Chrysler sporadically marketed automobiles under the “300” designation for half a century. In its 1999 to 2004 iteration, the Chrysler 300M was a front-wheel-drive sedan with V-6 power.
A completely different 300 sedan joined Chrysler’s lineup for 2005, with rear-wheel drive. To counteract concerns that the rear-drive 300 won’t handle properly on snow and ice, Chrysler offers an Electronic Stability Program in upper-end models. It’s an option for the base sedan.
Base and Touring editions are offered for 2006, along with a Limited option package. A new BeltAlert system has been installed, and a tire-pressure monitor is standard on Touring and Limited editions. A newly available backseat DVD entertainment system uses a 7-inch flip-up screen in the center console.
Dodge introduced a closely related Magnum series for 2005, but the Magnum is a wagon rather than a four-door sedan. All-wheel-drive versions of the 300 and Magnum also are available. Chrysler also offers a Hemi-powered 300C, which is listed separately in the Research section.
The 300 looks bold and imposing, flaunting a distinctive shape and riding a 120-inch wheelbase. Aluminum is used for the hood and deck lid. Sizable wheel openings encircle either 17- or 18-inch tires.
Though the 300 is shorter overall than the old 300M, it’s larger inside. The seating position is 2.5 inches higher, and a four-gauge instrument cluster with light silver faces and chrome trim rings has watch-face styling. Trunk volume totals 15.6 cubic feet.
In addition to chrome-clad aluminum wheels, the 2006 Limited package includes automatic headlamps and dual-zone automatic climate control with infrared sensing.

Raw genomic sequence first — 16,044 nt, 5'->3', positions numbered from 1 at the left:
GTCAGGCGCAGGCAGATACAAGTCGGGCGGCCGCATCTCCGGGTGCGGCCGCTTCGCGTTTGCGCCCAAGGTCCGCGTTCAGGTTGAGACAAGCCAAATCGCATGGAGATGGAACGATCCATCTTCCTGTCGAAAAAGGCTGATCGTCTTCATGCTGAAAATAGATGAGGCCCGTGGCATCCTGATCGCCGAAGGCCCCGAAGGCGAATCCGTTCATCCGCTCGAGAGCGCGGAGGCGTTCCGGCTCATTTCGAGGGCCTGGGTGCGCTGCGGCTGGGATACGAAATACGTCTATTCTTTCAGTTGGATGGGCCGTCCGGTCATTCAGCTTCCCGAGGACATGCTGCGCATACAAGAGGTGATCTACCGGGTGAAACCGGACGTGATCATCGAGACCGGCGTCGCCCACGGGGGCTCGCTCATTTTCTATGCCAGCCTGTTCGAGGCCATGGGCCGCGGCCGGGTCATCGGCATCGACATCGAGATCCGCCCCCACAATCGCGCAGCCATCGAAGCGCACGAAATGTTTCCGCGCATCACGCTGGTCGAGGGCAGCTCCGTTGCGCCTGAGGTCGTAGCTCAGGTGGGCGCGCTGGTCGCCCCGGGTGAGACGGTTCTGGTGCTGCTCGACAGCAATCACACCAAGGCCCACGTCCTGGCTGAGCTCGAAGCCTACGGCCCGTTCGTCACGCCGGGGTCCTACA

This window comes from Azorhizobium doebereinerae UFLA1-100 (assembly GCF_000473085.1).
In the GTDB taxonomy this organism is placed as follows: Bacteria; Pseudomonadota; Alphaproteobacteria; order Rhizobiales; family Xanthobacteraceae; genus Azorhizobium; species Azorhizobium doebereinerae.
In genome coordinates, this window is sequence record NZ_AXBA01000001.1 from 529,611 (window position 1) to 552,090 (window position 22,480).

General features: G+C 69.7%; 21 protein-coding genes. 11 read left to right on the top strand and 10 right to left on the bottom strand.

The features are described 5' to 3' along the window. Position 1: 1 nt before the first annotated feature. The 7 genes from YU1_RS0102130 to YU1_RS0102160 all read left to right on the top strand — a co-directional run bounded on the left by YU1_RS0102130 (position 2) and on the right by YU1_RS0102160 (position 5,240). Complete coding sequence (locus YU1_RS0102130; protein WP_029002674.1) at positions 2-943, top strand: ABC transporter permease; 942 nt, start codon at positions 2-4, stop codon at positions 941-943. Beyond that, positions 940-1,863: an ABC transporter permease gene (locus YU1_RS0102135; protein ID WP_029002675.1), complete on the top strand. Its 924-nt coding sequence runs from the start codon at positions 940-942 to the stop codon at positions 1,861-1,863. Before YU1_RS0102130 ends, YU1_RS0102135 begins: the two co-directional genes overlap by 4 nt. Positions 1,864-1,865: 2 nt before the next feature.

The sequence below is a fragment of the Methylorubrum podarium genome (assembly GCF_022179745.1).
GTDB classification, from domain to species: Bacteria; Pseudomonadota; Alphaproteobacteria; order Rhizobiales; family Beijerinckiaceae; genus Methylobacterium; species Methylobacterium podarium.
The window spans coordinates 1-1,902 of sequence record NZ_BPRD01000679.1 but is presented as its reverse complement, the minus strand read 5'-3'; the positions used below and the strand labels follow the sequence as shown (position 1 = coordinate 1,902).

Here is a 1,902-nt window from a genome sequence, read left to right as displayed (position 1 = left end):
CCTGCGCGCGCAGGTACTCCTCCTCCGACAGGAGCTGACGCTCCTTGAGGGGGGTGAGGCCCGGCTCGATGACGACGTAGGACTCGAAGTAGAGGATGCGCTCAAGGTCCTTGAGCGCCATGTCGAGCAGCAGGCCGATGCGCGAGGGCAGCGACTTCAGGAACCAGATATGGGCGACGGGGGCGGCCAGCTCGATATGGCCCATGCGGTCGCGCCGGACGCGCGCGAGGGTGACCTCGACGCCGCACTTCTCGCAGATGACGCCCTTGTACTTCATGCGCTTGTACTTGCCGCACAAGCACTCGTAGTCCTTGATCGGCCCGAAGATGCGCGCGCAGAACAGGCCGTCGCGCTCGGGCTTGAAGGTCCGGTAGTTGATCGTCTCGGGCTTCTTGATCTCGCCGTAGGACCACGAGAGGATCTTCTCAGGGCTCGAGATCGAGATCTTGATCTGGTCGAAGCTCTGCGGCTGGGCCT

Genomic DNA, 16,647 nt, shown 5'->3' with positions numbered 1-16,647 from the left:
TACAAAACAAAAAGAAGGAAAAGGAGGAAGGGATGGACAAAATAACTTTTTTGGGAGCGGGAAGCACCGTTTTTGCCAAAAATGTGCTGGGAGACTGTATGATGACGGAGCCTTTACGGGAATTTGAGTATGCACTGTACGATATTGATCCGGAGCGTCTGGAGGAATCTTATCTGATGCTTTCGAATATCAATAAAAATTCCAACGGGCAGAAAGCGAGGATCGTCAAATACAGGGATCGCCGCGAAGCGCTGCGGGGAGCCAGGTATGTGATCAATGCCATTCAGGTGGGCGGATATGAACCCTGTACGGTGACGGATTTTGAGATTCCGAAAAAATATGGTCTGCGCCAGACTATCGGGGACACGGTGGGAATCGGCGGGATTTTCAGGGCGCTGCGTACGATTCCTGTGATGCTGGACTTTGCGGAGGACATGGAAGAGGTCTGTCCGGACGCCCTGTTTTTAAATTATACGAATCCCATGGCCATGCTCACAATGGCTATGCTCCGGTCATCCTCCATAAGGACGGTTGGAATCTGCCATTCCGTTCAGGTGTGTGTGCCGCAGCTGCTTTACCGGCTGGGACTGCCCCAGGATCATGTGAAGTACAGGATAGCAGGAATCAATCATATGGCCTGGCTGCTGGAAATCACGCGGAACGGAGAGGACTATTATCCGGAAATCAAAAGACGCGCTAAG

A 2.7-liter V-6 produces 190 horsepower in the base sedan. Other models get a 250-hp, 3.5-liter V-6. Both engines team with a four-speed-automatic transmission in rear-wheel-drive 300s, but the all-wheel-drive 300’s 3.5-liter V-6 drives a five-speed automatic.
Antilock brakes, traction control and an Electronic Stability Program are optional on the base sedan and standard on other models. Side curtain-type airbags are optional.
From the first moments behind the wheel, the 300 feels especially solid and substantial. The 3.5-liter V-6 delivers adequate power for mountainous terrain, but no true surplus. Except for a slight snarl when pushing hard while climbing, the V-6 is very quiet. Performance is almost as appealing with the 2.7-liter V-6, which is a little noisier.
The 300 steers easily and demands just enough effort to impart a semi-sporty sensation. You can expect a confident feel through winding roads.
Performance in snow and ice is amazing because of the Electronic Stability Program. Even if you tromp the gas on a snow-packed curve, the system kicks in immediately — albeit assertively — to keep the car on course.
The seats are reasonably supportive and comfortable, but a bit hard. Abundant glass area and large mirrors help visibility. Backseat space is abundant.